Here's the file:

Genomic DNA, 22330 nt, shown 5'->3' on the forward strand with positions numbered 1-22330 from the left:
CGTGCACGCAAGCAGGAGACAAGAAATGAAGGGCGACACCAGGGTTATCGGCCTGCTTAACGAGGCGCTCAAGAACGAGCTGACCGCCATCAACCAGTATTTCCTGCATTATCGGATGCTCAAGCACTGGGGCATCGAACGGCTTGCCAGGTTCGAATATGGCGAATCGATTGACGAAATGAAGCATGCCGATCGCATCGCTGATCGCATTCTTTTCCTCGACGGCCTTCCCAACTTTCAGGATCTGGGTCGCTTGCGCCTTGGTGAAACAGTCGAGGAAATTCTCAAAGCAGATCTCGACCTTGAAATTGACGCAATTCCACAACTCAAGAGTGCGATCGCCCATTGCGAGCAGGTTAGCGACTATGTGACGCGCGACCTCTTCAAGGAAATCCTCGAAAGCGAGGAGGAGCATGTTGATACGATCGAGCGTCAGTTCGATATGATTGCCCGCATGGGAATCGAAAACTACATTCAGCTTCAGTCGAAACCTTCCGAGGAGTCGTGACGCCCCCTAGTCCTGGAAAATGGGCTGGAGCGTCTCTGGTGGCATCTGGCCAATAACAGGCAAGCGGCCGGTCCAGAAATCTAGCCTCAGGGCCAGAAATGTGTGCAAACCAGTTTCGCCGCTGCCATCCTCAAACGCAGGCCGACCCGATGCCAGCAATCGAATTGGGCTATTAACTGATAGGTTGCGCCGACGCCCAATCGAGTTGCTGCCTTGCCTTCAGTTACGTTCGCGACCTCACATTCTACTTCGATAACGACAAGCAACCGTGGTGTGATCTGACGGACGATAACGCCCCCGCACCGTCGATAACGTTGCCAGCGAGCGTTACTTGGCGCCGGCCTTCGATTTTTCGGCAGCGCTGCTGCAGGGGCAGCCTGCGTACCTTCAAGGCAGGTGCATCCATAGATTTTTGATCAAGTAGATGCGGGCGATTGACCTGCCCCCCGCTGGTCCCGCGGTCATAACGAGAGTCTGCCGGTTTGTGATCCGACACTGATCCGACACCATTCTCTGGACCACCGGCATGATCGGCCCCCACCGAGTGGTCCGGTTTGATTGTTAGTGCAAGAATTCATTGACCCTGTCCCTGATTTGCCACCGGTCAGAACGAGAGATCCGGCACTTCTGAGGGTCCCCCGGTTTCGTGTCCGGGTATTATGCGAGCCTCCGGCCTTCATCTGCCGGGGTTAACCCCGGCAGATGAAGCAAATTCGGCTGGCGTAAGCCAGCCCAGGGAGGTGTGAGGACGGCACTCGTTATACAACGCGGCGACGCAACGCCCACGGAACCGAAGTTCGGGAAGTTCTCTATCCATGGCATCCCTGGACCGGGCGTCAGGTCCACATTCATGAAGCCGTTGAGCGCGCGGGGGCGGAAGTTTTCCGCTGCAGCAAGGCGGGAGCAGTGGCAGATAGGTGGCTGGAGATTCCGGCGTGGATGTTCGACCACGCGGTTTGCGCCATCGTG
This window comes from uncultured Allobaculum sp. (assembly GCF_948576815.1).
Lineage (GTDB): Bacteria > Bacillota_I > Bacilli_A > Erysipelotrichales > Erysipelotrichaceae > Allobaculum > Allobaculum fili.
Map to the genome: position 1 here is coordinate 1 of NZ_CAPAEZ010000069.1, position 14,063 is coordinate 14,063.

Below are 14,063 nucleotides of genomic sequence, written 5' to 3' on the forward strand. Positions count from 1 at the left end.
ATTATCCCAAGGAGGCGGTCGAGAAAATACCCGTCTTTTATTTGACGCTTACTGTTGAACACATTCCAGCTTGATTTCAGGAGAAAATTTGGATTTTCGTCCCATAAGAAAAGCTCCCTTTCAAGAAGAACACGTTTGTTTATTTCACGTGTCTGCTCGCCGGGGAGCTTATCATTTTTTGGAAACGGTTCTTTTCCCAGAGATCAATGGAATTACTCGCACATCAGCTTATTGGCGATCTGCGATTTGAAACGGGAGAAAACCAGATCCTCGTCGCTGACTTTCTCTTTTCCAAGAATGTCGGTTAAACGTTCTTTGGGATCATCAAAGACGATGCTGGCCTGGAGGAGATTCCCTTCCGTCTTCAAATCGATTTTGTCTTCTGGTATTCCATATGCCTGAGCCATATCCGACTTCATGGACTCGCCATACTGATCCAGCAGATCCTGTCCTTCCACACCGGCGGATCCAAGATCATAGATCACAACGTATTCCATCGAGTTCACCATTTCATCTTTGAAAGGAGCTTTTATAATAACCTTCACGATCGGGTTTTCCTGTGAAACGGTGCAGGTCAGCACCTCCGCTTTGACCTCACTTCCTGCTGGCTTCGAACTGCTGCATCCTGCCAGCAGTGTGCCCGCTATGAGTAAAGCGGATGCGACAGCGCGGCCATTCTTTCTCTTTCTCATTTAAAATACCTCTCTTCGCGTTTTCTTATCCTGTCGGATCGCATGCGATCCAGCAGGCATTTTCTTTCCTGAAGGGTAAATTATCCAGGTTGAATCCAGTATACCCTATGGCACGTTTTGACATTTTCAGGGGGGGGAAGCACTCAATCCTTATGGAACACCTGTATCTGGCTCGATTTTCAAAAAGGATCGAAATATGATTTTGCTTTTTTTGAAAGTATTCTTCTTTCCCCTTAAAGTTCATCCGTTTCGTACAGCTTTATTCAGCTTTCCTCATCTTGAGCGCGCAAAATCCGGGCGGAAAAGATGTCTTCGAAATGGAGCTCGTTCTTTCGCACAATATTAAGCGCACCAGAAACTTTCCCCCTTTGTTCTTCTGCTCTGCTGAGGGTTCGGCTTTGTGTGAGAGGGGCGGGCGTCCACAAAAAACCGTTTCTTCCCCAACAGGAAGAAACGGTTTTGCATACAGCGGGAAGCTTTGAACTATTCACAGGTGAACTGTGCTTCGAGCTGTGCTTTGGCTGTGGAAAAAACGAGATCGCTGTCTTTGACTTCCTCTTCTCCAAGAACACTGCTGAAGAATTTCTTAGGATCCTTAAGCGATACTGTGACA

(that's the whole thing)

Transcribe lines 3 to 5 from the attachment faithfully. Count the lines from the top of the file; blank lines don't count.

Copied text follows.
This window comes from uncultured Allobaculum sp. (assembly GCF_948576815.1).
Lineage (GTDB): Bacteria > Bacillota_I > Bacilli_A > Erysipelotrichales > Erysipelotrichaceae > Allobaculum > Allobaculum fili.
Map to the genome: position 1 here is coordinate 1 of NZ_CAPAEZ010000069.1, position 14,063 is coordinate 14,063.